MDHA to terminate leases over marijuana citations - WSMV News 4

MDHA to terminate leases over marijuana citations

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(WSMV) (WSMV)
NASHVILLE, TN (WSMV) -

Under a new Nashville ordinance, some people may dodge hefty fines or even jail time for possessing small amounts of marijuana.

But others could lose their housing, even if an offense never shows up on their criminal record.

A spokeswoman said the Metro Development and Housing Agency could start sending termination letters to tenants as early as next week.

“It doesn’t matter the size of the amount of drugs with you, it is a zero tolerance policy,” said Jamie Berry, the director of communications for MDHA.

In September, Metro Council passed an ordinance that gives police the choice of issuing a civil penalty for simple possession of marijuana.

That means offenders could perform 10 hours of community service or pay a $50 ticket without any offenses showing up on their records.

Prior to the ordinance, defendants could face up to a year in jail and pay up to $2,500 in fines.

Police still retain the option of charging offenders with a misdemeanor.

The change was welcomed by many in Nashville, including one woman who received a citation earlier this month.

“It was a surprise, but I was happy about it,” she said. “I would have rather just gotten that citation and paid a ticket than be on probation or even possibly jail time.”

She said the ordinance helps people trying to get back on their feet. She said her record from nine years ago still holds her back, even though she served her time.

“Yesterday I was turned down for a job,” she said. “And still every day I face being judged by my past. So I’m grateful that didn’t go on my record.”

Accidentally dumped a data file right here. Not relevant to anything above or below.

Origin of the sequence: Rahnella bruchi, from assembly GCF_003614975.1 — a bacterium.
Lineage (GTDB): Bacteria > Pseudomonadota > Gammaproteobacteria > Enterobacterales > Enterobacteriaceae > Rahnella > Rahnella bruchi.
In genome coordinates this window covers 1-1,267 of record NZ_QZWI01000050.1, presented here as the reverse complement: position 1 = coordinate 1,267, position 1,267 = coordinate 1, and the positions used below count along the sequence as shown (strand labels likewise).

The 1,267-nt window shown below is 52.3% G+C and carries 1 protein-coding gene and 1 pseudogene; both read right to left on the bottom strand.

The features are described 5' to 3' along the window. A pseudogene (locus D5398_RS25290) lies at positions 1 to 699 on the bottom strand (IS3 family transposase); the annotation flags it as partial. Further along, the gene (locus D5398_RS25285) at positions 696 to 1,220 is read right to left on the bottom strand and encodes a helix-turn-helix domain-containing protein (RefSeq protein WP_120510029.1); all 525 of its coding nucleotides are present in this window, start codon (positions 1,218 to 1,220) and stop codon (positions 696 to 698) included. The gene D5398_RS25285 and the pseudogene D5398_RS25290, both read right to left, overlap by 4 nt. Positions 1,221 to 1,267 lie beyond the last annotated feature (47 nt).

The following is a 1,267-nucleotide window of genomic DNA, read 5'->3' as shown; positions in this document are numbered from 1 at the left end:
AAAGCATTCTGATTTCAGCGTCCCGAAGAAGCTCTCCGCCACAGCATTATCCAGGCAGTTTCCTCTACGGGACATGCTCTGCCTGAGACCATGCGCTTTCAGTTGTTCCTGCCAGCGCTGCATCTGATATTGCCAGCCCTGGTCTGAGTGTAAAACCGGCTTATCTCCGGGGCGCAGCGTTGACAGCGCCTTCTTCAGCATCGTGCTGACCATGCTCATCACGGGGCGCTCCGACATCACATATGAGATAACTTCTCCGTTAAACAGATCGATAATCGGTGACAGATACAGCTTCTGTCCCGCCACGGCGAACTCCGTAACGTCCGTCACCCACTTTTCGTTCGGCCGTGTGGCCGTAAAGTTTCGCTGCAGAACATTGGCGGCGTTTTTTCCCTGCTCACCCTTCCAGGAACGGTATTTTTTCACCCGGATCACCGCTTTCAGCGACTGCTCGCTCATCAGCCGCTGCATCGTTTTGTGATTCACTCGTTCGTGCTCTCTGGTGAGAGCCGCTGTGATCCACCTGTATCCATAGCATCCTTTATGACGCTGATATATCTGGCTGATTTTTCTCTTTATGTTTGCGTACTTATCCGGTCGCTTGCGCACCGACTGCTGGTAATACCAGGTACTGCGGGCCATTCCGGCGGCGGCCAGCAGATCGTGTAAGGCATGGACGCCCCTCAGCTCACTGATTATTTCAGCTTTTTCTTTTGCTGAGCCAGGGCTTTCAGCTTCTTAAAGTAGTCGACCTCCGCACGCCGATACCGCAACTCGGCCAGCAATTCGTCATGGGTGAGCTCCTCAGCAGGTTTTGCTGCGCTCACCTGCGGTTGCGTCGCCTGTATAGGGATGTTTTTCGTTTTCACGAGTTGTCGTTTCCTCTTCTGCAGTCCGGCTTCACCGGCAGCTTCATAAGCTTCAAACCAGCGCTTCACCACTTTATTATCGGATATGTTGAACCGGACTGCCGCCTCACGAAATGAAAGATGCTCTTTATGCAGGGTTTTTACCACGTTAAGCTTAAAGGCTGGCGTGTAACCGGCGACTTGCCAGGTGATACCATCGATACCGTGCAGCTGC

But according to Berry, drug possession of any amount is grounds for terminating a lease.

The agency abides by federal housing guidelines, which state tenants and their guests cannot engage in drug activity.

Berry said residents acknowledge this by signing their lease.

“I’m surprised that they’re surprised by that,” Berry said.

So how many people could possibly lose their housing?

Between Sept. 26 and Nov. 9, 24 citations were issued in Davidson County.

Of those, 15 citations were issued on MDHA property as a result of drug complaints or search warrants.

Six citations were given during traffic stops, while three were issued for other reasons.

Metro Councilman Freddie O’Connell voted for the ordinance, and his district encompasses at least five MDHA properties.

He called the possibility of evictions disappointing.

“To me, this is one of those things where I would look at it on paper and say, ‘Are we doing our best as a city in how we treat people if we’re kicking them out of housing for simple possession?’ I would argue no,” O’Connell said.

Even before the ordinance, MDHA residents could be evicted for drug activity.

But O’Connell said the intent of Nashville’s law was to ease burdens, not create them.

“The law that we passed doesn’t reveal a new burden on anybody,” O’Connell said. “It reveals a place where MDHA is keeping an existing burden in place where we might look to lighten it there, too.”

O’Connell said he plans on discussing these policies and procedures with MDHA. If nothing can be changed, he said he plans on approaching U.S. Congressman Jim Cooper, D-TN.

The question at least one resident is asking is whether the potential consequences for the civil penalty are worse for people living public housing.

“I feel like I moved out here to better my life because I was having a hard time,” said one woman who received a citation. “And it’s actually somewhat made it harder because where I live.”

A spokeswoman for Metro police said officers are not targeting MDHA properties. She added that those receiving the Metro citations would likely have received a state citation prior to the change enacted by the Metro Council.

“A majority of the time, these officers are responding to drug complaints from residents,” wrote April Weatherly in an email.

It’s unclear if all 15 people cited on MDHA property actually live there. Documents suggest most of the instances stemmed from home searches, but MDHA will need to confirm the names of tenants.

Tenants can always appeal lease terminations. A judge will eventually decide if they are evicted.

Copyright 2016 WSMV (Meredith Corporation). All rights reserved.

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